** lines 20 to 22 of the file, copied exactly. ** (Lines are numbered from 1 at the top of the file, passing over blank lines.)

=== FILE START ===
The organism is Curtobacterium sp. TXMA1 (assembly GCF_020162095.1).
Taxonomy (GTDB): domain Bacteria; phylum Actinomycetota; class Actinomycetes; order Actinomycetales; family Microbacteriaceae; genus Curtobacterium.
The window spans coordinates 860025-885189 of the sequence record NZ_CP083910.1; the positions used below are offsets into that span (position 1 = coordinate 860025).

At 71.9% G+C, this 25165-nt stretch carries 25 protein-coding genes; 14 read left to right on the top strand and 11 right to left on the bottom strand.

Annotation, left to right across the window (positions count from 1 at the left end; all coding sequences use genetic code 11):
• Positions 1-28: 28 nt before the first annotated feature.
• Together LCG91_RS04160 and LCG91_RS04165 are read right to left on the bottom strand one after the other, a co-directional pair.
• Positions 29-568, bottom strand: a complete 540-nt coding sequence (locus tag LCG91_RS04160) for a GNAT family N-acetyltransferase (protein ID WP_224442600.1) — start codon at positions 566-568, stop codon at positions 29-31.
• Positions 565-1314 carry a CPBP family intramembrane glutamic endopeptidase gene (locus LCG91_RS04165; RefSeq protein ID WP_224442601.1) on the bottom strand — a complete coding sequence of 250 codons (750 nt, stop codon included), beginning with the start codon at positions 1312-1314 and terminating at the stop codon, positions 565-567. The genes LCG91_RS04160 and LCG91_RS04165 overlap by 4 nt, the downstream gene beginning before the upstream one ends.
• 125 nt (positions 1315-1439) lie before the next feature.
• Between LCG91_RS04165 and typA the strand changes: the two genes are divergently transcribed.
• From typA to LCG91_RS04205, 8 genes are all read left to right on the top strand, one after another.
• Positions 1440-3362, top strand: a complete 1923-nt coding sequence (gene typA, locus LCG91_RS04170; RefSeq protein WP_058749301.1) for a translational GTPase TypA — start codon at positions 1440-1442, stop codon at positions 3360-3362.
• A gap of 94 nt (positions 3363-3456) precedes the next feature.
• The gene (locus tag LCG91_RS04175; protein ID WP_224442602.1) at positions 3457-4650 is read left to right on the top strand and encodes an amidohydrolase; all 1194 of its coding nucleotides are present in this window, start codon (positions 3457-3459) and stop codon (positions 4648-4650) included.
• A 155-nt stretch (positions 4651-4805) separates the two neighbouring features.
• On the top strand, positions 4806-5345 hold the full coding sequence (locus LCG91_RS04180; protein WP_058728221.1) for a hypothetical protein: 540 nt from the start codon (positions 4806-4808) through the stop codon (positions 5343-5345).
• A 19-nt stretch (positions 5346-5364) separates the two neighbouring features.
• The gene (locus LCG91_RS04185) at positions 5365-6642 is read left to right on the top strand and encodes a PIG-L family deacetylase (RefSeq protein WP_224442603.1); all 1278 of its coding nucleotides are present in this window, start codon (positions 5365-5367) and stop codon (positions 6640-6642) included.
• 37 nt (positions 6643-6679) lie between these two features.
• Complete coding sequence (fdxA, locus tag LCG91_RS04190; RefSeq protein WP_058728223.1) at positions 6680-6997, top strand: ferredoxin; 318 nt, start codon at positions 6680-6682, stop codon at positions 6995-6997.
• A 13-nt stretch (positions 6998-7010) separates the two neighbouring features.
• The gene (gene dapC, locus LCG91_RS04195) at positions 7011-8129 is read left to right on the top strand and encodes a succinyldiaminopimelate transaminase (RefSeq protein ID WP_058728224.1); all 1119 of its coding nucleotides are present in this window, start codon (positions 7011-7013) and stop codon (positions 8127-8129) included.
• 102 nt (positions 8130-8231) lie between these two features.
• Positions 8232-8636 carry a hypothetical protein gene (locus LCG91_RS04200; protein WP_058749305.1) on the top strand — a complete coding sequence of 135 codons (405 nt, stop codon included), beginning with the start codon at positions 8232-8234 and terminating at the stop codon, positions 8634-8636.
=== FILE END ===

• 37 nt (positions 6643-6679) lie between these two features.
• Complete coding sequence (fdxA, locus tag LCG91_RS04190; RefSeq protein WP_058728223.1) at positions 6680-6997, top strand: ferredoxin; 318 nt, start codon at positions 6680-6682, stop codon at positions 6995-6997.
• A 13-nt stretch (positions 6998-7010) separates the two neighbouring features.